The IRS recently issued transition relief for section 403(b) plans where the “once-in-always-in” (OIAI) rule under the universal availability requirement has not been correctly applied to part-time employees. See Notice 2018-95 (Dec. 4, 2018). As described below, this guidance provides broad relief.
Universal Availability Requirement
Under section 403(b)(12)(A) of the Internal Revenue Code, all employees of an employer maintaining a section 403(b) plan (with the exception of certain church employers) generally must be permitted to make elective deferrals if any employee of the employer is permitted to make elective deferrals. This has become known as the “universal availability” rule. However, certain categories of employees may be excluded from making elective deferrals despite this requirement, including part-time employees who “normally work less than 20 hours per week”.
How this 20-hour rule applied was the subject of new guidance in the final 403(b) regulations generally effective for 2009. Under those new regulations, a part-time employee may be excluded from making elective deferrals under the following rules:
- During his or her first year of employment if the employer reasonably expects the employee to work fewer than 1,000 hours during that year (the “first-year exclusion condition”).
- For each plan year ending after the close of the 12-month period beginning on the date the employee’s employment commenced (or, if the plan so provides, each subsequent 12-month period), the employee worked fewer than 1,000 hours of service in the preceding 12-month period (the “the preceding-year exclusion condition”).
- The IRS has interpreted the phrase “for each plan year” to mean that once an employee does not meet a part-time exclusion condition (worked 1,000 hours or more), and is therefore permitted to make elective deferrals, the employee may not be excluded from making elective deferrals in subsequent years because he or she returns to part-time status for any subsequent year.
It is understood that some employers failed to apply the OIAI rule consistent with this interpretation, and would exclude part-time employees who had previously worked 1,000 hours or more and become eligible for the plan if they returned to working less than 1,000 hours a year. Correction of universal availability errors under the Employee Plans Compliance Resolution System could be expensive. The IRS has now issued relief for employers who had this misunderstanding, including a “Relief Period” and “fresh-start” opportunity.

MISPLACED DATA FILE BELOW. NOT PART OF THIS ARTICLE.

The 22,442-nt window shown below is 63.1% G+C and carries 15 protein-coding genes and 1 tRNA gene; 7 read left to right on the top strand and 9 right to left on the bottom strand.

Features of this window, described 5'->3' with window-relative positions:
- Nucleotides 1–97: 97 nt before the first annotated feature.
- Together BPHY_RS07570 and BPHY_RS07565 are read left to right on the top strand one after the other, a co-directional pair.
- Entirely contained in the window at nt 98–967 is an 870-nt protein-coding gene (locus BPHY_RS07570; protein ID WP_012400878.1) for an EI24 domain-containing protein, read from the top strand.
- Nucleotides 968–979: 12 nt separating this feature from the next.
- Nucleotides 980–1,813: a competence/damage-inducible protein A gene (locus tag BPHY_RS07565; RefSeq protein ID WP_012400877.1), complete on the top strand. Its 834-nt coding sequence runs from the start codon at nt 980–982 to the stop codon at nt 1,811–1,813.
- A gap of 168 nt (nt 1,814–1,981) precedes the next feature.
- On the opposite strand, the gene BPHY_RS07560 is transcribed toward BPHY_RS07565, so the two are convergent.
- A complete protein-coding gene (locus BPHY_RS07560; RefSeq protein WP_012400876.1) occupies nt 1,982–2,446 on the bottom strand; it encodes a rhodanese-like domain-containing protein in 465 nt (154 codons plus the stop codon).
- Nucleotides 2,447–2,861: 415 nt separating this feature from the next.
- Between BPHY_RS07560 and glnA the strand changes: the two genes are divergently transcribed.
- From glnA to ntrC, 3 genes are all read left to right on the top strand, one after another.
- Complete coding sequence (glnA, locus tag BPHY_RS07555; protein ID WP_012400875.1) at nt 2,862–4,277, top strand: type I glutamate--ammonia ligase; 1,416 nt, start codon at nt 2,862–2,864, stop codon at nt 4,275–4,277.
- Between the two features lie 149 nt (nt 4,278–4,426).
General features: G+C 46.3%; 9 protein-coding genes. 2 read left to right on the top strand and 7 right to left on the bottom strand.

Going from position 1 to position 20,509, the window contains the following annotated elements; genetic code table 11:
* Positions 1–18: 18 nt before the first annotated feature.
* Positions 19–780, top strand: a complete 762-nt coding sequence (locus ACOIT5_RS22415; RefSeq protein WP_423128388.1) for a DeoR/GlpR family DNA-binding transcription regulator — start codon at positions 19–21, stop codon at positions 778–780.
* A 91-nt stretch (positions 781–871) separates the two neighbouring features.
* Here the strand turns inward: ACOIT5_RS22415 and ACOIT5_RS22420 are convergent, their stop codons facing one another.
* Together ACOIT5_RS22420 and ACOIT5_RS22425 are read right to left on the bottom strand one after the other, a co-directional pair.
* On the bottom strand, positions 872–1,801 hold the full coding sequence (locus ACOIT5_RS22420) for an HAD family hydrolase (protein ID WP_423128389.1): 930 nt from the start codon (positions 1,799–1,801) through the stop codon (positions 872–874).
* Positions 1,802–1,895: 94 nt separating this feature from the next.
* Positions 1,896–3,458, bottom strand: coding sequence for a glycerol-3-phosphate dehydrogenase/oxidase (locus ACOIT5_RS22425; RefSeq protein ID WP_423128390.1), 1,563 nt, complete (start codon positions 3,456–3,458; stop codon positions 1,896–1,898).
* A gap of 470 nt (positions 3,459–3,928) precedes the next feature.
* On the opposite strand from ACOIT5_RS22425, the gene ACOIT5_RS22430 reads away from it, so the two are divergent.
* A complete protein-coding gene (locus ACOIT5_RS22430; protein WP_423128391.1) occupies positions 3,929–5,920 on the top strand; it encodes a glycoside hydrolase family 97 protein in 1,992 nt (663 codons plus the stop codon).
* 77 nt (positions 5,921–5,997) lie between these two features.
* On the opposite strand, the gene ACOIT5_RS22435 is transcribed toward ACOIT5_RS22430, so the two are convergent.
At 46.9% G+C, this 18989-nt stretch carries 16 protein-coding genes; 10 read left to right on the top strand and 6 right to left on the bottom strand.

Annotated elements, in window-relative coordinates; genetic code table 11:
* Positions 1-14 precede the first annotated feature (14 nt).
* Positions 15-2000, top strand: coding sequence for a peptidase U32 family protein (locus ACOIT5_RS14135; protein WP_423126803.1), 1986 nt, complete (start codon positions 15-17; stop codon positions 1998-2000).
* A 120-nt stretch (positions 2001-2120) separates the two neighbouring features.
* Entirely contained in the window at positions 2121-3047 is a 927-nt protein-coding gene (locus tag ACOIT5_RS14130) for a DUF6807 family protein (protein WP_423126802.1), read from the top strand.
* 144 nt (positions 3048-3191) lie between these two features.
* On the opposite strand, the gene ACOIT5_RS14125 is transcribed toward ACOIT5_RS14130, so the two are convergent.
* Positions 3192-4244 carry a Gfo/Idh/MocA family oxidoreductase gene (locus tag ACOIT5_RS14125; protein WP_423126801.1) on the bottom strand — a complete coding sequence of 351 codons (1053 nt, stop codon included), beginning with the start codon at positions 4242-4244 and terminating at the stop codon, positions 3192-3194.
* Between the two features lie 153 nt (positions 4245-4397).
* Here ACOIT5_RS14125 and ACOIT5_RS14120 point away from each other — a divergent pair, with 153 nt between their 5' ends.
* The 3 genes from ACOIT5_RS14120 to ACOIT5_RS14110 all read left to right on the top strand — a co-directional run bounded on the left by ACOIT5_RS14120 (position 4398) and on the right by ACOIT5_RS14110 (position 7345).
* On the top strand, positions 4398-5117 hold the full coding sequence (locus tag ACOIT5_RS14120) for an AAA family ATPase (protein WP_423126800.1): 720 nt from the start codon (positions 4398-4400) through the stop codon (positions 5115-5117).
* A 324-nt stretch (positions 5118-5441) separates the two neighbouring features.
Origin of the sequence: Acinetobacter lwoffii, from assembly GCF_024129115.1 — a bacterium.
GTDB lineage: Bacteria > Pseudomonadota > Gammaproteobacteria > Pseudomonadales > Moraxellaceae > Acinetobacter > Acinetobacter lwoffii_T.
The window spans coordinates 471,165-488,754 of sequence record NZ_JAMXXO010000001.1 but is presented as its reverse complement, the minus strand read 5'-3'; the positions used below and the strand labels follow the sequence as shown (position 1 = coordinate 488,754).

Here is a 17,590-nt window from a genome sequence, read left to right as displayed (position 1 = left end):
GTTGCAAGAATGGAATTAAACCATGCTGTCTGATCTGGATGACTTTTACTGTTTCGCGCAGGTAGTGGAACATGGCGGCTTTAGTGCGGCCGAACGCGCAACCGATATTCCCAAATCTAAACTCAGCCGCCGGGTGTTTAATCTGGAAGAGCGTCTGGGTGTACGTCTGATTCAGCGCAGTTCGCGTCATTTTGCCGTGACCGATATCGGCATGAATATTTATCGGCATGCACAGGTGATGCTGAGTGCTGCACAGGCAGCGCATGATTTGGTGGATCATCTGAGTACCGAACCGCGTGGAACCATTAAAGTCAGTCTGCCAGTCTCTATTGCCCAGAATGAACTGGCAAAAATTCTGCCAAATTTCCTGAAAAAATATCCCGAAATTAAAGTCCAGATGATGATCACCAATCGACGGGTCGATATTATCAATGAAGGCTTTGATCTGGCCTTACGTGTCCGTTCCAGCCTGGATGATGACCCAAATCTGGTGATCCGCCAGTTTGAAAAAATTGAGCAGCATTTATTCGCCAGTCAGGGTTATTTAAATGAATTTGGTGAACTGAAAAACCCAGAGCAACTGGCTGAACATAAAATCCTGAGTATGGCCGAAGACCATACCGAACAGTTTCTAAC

The Relief Period encompasses taxable years beginning after December 31, 2008 through the end of the last exclusion year applicable to the employee that ends before December 31, 2019 (either the last day of the plan year or each employee’s anniversary year, based on the plan’s definition of exclusion year). During the Relief Period, a plan will not be treated as failing to satisfy the conditions of the part-time exclusion merely because the plan did not follow the OIAI requirement. However, this notice does not provide relief from application of the other conditions of the part-time exclusion: (1) the first-year exclusion condition, (2) the preceding-year exclusion condition, and (3) the requirement to consistently (i.e., uniformly) administer these conditions.
For plans that apply the part-time exclusion, the OIAI exclusion condition must be included in the plan document and applied in operation. However, the Notice also provides a fresh-start opportunity under which a plan will not be treated as failing to satisfy the conditions of the part-time exclusion if: (1) the part-time exclusion condition is applied as if the OIAI exclusion condition first became effective January 1, 2018, and (2) the plan was operated during the Relief Period in compliance with the OIAI exclusion or pursuant to the relief provided under the Notice.
During the Relief Period, a section 403(b) pre-approved plan will not be treated as failing to satisfy the conditions of the part-time exclusion or failing to follow plan terms in light of a failure to follow the OIAI exclusion condition, and is not required to be amended to reflect that the plan failed to apply the OIAI exclusion condition. For individually designed plans, an employer has until March 31, 2020, the end of the current remedial amendment period, to amend plan language to reflect the actual application of the OIAI exclusion condition.
Sponsors of section 403(b) plans should evaluate whether they have been applying the OIAI rule properly, and if necessary, correct for 2019. Sponsors of pre-approved and individually designed plans may also need to amend their plans to reflect this. For more information on how to apply this relief, please contact your Groom lawyer.